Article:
2. Federal Reserve Bank of St. Louis, Gary C. Cornia & Ray D. Nelson. State Tax Revenue Growth and Volatility. 6 Regional Economic Development, 23-58 (2010). Available at https://files.stlouisfed.org/files/htdocs/publications/red/2010/01/Cornia.pdf.
  3. Weeks, Bob. In Kansas, sweeps to continue. Available at https://wichitaliberty.org/kansas-government/kansas-sweeps-continue/.
  4. According to KSDE, certified employees include Superintendent, Assoc./Asst. Superintendents, Administrative Assistants, Principals, Assistant Principals, Directors/Supervisors Spec. Ed., Directors/Supervisors of Health, Directors/Supervisors Career/Tech Ed, Instructional Coordinators/Supervisors, All Other Directors/Supervisors, Other Curriculum Specialists, Practical Arts/Career/Tech Ed Teachers, Special Ed. Teachers, Prekindergarten Teachers, Kindergarten Teachers, All Other Teachers, Library Media Specialists, School Counselors, Clinical or School Psychologists, Nurses (RN or NP only), Speech Pathologists, Audiologists, School Social Work Services, and Reading Specialists/Teachers. Teachers include Practical Arts/Vocational Education Teachers, Special Education Teachers, Pre-Kindergarten Teachers, Kindergarten Teachers, Other Teachers, and Reading Specialists/Teachers. See Kansas State Department of Education. Certified Personnel. http://www.ksde.org/Portals/0/School%20Finance/reports_and_publications/Personnel/Certified%20Personnel%20Cover_State%20Totals.pdf.
  5. There are also, according to KSDE, non-certified employees, which are Assistant Superintendents, Business Managers, Business Directors/Coordinators/Supervisors, Other Business Personnel, Maintenance and Operation Directors/Coordinators/Supervisors, Other Maintenance and Operation Personnel, Food Service Directors/Coordinators/Supervisors, Other Food Service Personnel, Transportation Directors/Coordinators/Supervisors, Other Transportation Personnel, Technology Director, Other Technology Personnel, Other Directors/Coordinators/Supervisors, Attendance Services Staff, Library Media Aides, LPN Nurses, Security Officers, Social Services Staff, Regular Education Teacher Aides, Coaching Assistant, Central Administration Clerical Staff, School Administration Clerical Staff, Student Services Clerical Staff, Special Education Paraprofessionals, Parents as Teachers, School Resource Officer, and Others. See Kansas State Department of Education. Non-Certified Personnel Report. http://www.ksde.org/Portals/0/School%20Finance/reports_and_publications/Personnel/NonCertPer%20Cov_St%20Totals.pdf.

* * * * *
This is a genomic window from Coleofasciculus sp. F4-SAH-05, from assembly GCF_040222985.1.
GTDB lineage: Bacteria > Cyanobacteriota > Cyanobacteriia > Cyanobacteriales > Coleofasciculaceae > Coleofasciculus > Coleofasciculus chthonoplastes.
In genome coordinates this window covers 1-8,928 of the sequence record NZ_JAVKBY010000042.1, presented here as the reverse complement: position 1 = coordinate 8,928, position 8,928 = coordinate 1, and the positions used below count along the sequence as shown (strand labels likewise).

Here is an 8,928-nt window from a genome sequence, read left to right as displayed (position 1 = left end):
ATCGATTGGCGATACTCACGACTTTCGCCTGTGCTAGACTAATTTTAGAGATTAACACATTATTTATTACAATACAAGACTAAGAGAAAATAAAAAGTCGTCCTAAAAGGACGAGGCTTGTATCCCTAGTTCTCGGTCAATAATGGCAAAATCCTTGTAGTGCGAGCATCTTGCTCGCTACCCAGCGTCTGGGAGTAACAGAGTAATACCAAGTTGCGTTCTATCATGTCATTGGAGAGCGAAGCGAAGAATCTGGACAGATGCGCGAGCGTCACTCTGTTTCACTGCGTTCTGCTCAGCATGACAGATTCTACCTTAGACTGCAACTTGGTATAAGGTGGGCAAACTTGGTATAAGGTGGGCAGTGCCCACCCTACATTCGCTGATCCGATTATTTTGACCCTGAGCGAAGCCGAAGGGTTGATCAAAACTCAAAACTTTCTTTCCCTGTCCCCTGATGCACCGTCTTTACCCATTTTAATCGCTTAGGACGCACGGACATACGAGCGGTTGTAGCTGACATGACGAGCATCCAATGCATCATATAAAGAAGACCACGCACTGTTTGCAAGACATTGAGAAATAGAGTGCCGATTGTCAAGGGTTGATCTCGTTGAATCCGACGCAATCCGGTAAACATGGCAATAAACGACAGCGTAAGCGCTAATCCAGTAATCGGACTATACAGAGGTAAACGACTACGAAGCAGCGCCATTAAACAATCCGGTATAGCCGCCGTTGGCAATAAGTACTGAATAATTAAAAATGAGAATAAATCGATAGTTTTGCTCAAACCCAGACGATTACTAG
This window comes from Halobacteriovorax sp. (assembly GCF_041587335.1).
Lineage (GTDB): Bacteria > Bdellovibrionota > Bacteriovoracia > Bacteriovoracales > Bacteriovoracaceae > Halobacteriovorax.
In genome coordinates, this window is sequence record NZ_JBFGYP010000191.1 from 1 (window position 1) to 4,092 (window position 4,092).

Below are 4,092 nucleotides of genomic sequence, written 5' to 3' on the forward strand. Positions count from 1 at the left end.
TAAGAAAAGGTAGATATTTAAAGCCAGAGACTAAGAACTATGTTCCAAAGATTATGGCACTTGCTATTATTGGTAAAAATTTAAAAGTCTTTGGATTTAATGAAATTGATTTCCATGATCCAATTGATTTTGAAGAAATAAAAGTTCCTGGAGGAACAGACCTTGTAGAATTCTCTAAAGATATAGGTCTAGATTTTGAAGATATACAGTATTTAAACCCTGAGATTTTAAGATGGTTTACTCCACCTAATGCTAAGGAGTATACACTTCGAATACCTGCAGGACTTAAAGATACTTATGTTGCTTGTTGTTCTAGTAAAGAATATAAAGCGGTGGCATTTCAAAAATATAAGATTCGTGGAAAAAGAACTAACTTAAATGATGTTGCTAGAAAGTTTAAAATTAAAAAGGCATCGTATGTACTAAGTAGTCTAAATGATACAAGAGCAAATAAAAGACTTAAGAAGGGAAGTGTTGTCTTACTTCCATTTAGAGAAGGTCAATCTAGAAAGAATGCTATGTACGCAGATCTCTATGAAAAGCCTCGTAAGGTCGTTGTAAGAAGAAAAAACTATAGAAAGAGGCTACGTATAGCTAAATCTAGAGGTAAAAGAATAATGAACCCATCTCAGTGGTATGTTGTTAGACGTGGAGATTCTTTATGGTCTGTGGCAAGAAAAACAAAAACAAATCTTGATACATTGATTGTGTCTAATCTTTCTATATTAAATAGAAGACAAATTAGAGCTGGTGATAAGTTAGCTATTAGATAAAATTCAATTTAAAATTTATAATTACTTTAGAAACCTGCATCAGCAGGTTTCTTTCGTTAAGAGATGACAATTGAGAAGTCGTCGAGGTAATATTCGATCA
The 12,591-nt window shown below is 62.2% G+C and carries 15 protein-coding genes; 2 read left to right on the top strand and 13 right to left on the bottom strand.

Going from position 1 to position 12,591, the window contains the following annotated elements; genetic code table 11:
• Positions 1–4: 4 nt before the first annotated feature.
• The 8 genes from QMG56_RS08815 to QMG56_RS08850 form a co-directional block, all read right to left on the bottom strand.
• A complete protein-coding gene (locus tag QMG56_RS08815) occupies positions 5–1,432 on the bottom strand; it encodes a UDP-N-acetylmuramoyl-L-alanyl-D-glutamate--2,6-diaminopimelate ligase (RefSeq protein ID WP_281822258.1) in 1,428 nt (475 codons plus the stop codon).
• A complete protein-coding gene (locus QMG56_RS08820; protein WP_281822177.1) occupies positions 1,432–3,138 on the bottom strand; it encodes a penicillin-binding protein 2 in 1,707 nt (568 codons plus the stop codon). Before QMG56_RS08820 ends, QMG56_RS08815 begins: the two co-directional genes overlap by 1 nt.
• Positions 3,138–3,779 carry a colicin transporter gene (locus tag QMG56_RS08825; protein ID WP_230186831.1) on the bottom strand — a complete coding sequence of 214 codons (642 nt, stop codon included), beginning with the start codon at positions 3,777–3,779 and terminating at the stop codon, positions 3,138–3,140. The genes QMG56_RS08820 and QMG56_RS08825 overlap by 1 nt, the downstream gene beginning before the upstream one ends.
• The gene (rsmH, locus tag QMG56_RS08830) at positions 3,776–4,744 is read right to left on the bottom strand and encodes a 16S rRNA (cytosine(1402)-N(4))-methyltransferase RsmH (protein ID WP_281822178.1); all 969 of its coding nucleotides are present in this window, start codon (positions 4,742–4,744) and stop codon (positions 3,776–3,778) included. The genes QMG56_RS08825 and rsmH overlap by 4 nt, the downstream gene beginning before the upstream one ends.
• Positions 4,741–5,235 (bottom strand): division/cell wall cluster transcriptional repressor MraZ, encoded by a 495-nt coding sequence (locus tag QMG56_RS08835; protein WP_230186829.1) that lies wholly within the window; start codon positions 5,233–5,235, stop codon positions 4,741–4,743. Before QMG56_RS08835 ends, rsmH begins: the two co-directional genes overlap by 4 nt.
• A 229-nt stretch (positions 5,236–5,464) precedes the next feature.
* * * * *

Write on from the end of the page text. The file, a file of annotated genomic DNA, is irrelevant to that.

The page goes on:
6. Weeks, Bob. Kansas school spending, an interactive visualization. Available at https://wichitaliberty.org/wichita-kansas-schools/kansas-school-spending-interactive-visualization/.
  7. Weeks, Bob. Kansas school employment. Available at https://wichitaliberty.org/politics/kansas-school-employment-2/.
  8. “The FY 2018 budget assumes savings of $47.2 million from implementation of Alvarez & Marsal efficiency recommendations to include K-12 health benefit consolidation and sourcing select benefit categories on a statewide basis.” Budget Report, p. 17
  9. “Add $47.2 million, all from the State General Fund, for removing savings associated with A&M recommendations for health insurance and procurement for FY 2018.” Bill Explanation For 2017 Senate Sub. For House Bill 2002, p. 10.
  10. Weeks, Bob. Spending in the states, per capita. https://wichitaliberty.org/economics/spending-states-per-capita-2/.
  11. Kansas Policy Institute. A Five-Year Budget Plan for the State of Kansas: How to balance the budget and have healthy ending balances without tax increases or service reductions. Available at https://kansaspolicy.org/kpi-analysis-5-year-kansas-budget-plan/.

From Pachyderm: Wichita city council candidates

From the Wichita Pachyderm Club this week: Wichita City Council Primary and General Election Candidates. This audio presentation was recorded June 30, 2017.

District 1 voters will vote in a primary election on August 1. Two candidates will advance to the general election on November 7. For districts 3 and 6, there will be no primary election, and the candidates will compete in the general election. Maps of city council districts are here. Or, to find who represents you in the city council and other offices, use Kansas Voter View, specifically this form.

The candidates are, in order of first speaking:

From District 1
District 3
District 6
  • Cindy Claycomb (Facebook: Cindy Claycomb)
  • Sybil Strum (Did not attend)

WichitaLiberty.TV: Kansas Representative Susan Humphries

In this episode of WichitaLiberty.TV: Kansas Representative Susan Humphries joins Bob Weeks and Karl Peterjohn to discuss issues in the Kansas Legislature. Humphries represents District 99 in far east Wichita and Andover, and just completed her first term. View below, or click here to view at YouTube. Episode 156, broadcast July 2, 2017.

Shownotes

Decoding Duane Goossen